Search anything and hit enter
  • Teams
  • Members
  • Projects
  • Events
  • Calls
  • Jobs
  • publications
  • Software
  • Tools
  • Network
  • Equipment

A little guide for advanced search:

  • Tip 1. You can use quotes "" to search for an exact expression.
    Example: "cell division"
  • Tip 2. You can use + symbol to restrict results containing all words.
    Example: +cell +stem
  • Tip 3. You can use + and - symbols to force inclusion or exclusion of specific words.
    Example: +cell -stem
e.g. searching for members in projects tagged cancer
Search for
Count
IN
OUT
Content 1
  • member
  • team
  • department
  • center
  • program_project
  • nrc
  • whocc
  • project
  • software
  • tool
  • patent
  • Administrative Staff
  • Assistant Professor
  • Associate Professor
  • Clinical Research Assistant
  • Full Professor
  • Graduate Student
  • Lab assistant
  • Non-permanent Researcher
  • Permanent Researcher
  • Pharmacist
  • PhD Student
  • Physician
  • Post-doc
  • Project Manager
  • Research Associate
  • Research Engineer
  • Retired scientist
  • Technician
  • Undergraduate Student
  • Veterinary
  • Visiting Scientist
  • Deputy Director of Center
  • Deputy Director of Department
  • Deputy Director of National Reference Center
  • Deputy Head of Facility
  • Director of Center
  • Director of Department
  • Director of Institute
  • Director of National Reference Center
  • Group Leader
  • Head of Facility
  • Head of Operations
  • Head of Structure
  • Honorary President of the Departement
  • Labex Coordinator
Content 2
  • member
  • team
  • department
  • center
  • program_project
  • nrc
  • whocc
  • project
  • software
  • tool
  • patent
  • Administrative Staff
  • Assistant Professor
  • Associate Professor
  • Clinical Research Assistant
  • Full Professor
  • Graduate Student
  • Lab assistant
  • Non-permanent Researcher
  • Permanent Researcher
  • Pharmacist
  • PhD Student
  • Physician
  • Post-doc
  • Project Manager
  • Research Associate
  • Research Engineer
  • Retired scientist
  • Technician
  • Undergraduate Student
  • Veterinary
  • Visiting Scientist
  • Deputy Director of Center
  • Deputy Director of Department
  • Deputy Director of National Reference Center
  • Deputy Head of Facility
  • Director of Center
  • Director of Department
  • Director of Institute
  • Director of National Reference Center
  • Group Leader
  • Head of Facility
  • Head of Operations
  • Head of Structure
  • Honorary President of the Departement
  • Labex Coordinator
Search
Go back
Scroll to top
Share
© Research
Scientific Fields
Diseases
Organisms
Applications
Technique

Published in Oncoimmunology - 01 Jan 2012

Breban R, Bisiaux A, Biot C, Rentsch C, Bousso P, Albert ML

Link to Pubmed [PMID] – 22720207

Oncoimmunology 2012 Jan;1(1):9-17

Treatment for non-muscle invasive carcinoma of the bladder represents one of the few examples of successful tumor immunity. Six weekly intravesical instillations of Bacillus Calmette-Guerin (BCG), often followed by maintenance schedule, result in up to 50-70% clinical response. Current models suggest that the mechanism of action involves the non-specific activation of innate effector cells, which may be capable of acting in the absence of an antigen-specific response. For example, recent evidence suggests that BCG-activated neutrophils possess anti-tumor potential. Moreover, weekly BCG treatment results in a prime-boost pattern with massive influx of innate immune cells (107-108 PMN/ml urine). Calibrating in vivo data, we estimate that the number of neutrophil degranulations per instillation is approximately 106-107, more than sufficient to potentially eliminate ~106 residual tumor cells. Furthermore, neutrophils, as well as other innate effector cells are not selective in their targeting-thus surrounding cells may be influenced by degranulation and / or cytokine production. To establish if these observed conditions could account for clinically effective tumor immunity, we built a mathematical model reflecting the early events and tissue conditioning in patients undergoing BCG therapy. The model incorporates key features of tumor growth, BCG instillations and the observed prime / boost pattern of the innate immune response. Model calibration established that each innate effector cell must kill 90-95 bystander cells for achieving the expected 50-70% clinical response. This prediction was evaluated both empirically and experimentally and found to vastly exceed the capacity of the innate immune system. We therefore conclude that the innate immune system alone is unable to eliminate the tumor cells. We infer that other aspects of the immune response (e.g., antigen-specific lymphocytes) decisively contribute to the success of BCG immunotherapy.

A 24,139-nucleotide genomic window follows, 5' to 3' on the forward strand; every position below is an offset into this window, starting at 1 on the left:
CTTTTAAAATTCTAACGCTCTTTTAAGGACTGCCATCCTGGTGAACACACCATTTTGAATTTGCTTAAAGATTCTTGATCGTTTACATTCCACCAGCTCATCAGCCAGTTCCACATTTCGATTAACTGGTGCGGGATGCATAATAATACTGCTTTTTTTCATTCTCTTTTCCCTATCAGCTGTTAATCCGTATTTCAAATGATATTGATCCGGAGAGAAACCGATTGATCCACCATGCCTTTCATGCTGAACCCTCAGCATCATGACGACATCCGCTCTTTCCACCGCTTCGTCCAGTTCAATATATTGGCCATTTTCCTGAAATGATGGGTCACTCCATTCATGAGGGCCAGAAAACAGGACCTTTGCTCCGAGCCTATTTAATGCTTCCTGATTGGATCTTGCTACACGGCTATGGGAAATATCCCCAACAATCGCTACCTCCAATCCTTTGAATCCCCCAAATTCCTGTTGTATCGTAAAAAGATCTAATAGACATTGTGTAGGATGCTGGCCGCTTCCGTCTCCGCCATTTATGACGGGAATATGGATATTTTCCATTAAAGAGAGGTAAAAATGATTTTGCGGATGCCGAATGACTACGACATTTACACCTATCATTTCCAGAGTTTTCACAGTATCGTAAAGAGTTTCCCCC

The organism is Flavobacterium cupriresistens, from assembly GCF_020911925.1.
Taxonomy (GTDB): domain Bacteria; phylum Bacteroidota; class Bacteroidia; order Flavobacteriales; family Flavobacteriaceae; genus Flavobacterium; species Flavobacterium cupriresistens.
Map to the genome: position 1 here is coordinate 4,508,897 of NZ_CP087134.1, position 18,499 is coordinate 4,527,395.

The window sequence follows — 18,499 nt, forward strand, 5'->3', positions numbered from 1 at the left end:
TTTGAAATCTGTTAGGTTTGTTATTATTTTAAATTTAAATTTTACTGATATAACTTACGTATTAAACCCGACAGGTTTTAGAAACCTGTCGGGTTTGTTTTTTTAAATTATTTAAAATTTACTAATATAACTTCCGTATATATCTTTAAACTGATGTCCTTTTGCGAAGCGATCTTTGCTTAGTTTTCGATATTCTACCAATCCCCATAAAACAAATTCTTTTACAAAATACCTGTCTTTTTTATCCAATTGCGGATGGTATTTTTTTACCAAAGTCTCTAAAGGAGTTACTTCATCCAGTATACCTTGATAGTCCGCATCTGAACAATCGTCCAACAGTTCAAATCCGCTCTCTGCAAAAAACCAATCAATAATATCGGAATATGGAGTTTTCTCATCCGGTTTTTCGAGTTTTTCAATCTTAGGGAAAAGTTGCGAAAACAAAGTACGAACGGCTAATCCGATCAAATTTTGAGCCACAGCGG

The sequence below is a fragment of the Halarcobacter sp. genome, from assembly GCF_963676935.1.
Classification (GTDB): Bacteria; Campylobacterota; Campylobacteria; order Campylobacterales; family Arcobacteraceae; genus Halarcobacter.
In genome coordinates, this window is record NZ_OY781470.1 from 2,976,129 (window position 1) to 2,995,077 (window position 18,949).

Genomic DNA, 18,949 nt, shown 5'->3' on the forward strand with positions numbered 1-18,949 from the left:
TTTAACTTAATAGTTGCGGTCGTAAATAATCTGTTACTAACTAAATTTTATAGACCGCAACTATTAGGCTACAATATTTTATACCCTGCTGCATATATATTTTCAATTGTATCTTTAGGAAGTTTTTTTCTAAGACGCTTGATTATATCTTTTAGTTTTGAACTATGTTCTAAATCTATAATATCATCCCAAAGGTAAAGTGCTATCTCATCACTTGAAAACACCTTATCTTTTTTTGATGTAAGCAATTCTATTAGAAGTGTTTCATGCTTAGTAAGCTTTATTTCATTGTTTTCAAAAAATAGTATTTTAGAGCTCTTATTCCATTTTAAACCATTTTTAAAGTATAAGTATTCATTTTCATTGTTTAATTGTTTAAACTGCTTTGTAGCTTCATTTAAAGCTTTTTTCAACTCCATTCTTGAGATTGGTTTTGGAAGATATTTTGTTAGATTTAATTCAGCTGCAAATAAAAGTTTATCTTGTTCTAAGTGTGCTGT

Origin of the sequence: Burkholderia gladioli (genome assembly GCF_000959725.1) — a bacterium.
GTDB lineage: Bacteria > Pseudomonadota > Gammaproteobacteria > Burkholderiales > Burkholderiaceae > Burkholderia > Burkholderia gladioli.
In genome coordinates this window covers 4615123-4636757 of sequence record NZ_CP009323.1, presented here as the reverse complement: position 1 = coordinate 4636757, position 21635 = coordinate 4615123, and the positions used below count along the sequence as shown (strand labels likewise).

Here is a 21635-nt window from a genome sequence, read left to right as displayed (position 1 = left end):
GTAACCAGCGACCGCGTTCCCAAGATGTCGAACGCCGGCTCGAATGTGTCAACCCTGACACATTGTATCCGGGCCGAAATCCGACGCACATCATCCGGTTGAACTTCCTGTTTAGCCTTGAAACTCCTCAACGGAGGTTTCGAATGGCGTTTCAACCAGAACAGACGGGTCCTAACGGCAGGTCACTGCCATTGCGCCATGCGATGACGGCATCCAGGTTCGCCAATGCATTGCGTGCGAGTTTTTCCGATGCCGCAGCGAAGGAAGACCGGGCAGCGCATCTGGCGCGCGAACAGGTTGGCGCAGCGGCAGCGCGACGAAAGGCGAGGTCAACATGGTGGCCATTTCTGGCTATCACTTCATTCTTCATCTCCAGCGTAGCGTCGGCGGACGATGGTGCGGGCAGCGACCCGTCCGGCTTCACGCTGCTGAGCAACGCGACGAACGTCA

http://www.ncbi.nlm.nih.gov/pubmed/22720207